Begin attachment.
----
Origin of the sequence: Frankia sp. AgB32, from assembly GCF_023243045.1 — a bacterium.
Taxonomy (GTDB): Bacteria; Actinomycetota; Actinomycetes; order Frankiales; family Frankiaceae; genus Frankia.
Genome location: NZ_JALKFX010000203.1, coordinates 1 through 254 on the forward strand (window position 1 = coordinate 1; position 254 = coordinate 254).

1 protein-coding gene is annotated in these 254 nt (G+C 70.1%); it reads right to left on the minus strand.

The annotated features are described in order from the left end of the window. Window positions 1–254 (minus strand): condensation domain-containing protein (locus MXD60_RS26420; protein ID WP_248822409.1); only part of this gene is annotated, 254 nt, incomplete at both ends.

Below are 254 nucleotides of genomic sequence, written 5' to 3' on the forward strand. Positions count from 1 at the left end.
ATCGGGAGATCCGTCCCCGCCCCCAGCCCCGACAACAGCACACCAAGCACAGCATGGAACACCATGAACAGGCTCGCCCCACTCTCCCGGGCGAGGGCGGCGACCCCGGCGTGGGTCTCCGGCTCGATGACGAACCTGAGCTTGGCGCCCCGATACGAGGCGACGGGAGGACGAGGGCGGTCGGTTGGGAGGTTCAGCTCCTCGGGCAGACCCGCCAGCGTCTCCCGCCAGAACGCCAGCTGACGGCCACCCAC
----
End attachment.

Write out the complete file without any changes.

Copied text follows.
Origin of the sequence: Frankia sp. AgB32, from assembly GCF_023243045.1 — a bacterium.
Taxonomy (GTDB): Bacteria; Actinomycetota; Actinomycetes; order Frankiales; family Frankiaceae; genus Frankia.
Genome location: NZ_JALKFX010000203.1, coordinates 1 through 254 on the forward strand (window position 1 = coordinate 1; position 254 = coordinate 254).

1 protein-coding gene is annotated in these 254 nt (G+C 70.1%); it reads right to left on the minus strand.

The annotated features are described in order from the left end of the window. Window positions 1–254 (minus strand): condensation domain-containing protein (locus MXD60_RS26420; protein ID WP_248822409.1); only part of this gene is annotated, 254 nt, incomplete at both ends.

Below are 254 nucleotides of genomic sequence, written 5' to 3' on the forward strand. Positions count from 1 at the left end.
ATCGGGAGATCCGTCCCCGCCCCCAGCCCCGACAACAGCACACCAAGCACAGCATGGAACACCATGAACAGGCTCGCCCCACTCTCCCGGGCGAGGGCGGCGACCCCGGCGTGGGTCTCCGGCTCGATGACGAACCTGAGCTTGGCGCCCCGATACGAGGCGACGGGAGGACGAGGGCGGTCGGTTGGGAGGTTCAGCTCCTCGGGCAGACCCGCCAGCGTCTCCCGCCAGAACGCCAGCTGACGGCCACCCAC